Invisible Empires

in Social Analysis
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  • 1 University of Notre Dame Nordstrom.1@nd.edu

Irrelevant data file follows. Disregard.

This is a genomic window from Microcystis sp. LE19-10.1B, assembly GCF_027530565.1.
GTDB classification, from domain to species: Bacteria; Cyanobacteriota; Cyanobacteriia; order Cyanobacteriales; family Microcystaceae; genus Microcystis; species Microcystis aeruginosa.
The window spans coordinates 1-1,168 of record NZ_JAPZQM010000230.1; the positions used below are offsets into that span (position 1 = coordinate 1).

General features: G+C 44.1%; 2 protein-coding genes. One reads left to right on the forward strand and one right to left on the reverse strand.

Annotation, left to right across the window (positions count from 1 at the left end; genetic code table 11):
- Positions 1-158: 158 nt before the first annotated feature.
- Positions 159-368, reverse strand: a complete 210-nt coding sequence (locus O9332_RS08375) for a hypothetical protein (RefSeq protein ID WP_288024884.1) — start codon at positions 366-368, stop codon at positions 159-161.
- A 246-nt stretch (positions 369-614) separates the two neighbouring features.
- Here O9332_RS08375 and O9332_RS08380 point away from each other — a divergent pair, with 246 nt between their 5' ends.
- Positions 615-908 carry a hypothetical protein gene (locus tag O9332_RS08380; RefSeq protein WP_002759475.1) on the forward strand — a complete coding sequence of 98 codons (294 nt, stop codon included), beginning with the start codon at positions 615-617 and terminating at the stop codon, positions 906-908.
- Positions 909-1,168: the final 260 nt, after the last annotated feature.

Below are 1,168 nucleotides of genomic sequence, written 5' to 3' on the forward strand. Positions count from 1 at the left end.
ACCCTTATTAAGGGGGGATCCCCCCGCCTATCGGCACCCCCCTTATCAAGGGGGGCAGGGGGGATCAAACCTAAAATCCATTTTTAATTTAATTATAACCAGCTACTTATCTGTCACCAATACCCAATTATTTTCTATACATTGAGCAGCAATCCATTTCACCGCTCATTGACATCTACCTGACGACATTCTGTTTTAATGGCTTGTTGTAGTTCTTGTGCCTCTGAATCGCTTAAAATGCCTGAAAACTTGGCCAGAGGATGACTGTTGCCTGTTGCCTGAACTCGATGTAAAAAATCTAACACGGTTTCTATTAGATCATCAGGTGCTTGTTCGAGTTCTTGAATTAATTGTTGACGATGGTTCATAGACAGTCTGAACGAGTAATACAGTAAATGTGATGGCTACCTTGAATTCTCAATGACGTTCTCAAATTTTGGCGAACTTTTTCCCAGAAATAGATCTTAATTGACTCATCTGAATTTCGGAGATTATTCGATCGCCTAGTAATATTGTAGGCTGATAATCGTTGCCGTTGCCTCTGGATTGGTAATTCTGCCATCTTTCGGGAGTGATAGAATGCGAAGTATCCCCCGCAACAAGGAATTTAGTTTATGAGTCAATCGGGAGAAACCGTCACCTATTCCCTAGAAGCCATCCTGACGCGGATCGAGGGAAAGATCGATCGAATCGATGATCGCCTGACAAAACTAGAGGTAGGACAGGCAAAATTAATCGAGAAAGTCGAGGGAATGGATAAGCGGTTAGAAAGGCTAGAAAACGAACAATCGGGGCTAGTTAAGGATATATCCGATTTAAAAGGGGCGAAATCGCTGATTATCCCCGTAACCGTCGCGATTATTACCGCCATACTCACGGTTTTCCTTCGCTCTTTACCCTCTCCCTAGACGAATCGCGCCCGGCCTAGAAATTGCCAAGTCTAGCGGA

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Trillions of dollars move through the world’s markets illegally, and millions of people work in extra-state activities. They move everything from the dangerous (narcotics, toxic wastes, arms) through the luxurious (diamonds and art) to the necessary and the mundane (food, clothing, and electronics). Not only are fortunes made on these profits—empires are built. Empires that are, for various reasons, largely invisible. Illegal transactions are generally embedded in networks that span the globe. The most successful of these networks control finances and resources larger than many of the world’s countries. They can quite literally develop or cripple national emergent economies. These networks are not states, nor are they competing to become states. They thrive precisely because they constitute a different order of politics and economics than formal legal states (Nordstrom 2001). Illegal networks continuously intersect with states as they launder money into legality, move goods across the borders of il/legality, and turn corruption into politics by another name. But it is the tension between state and extra-state that gives both their power.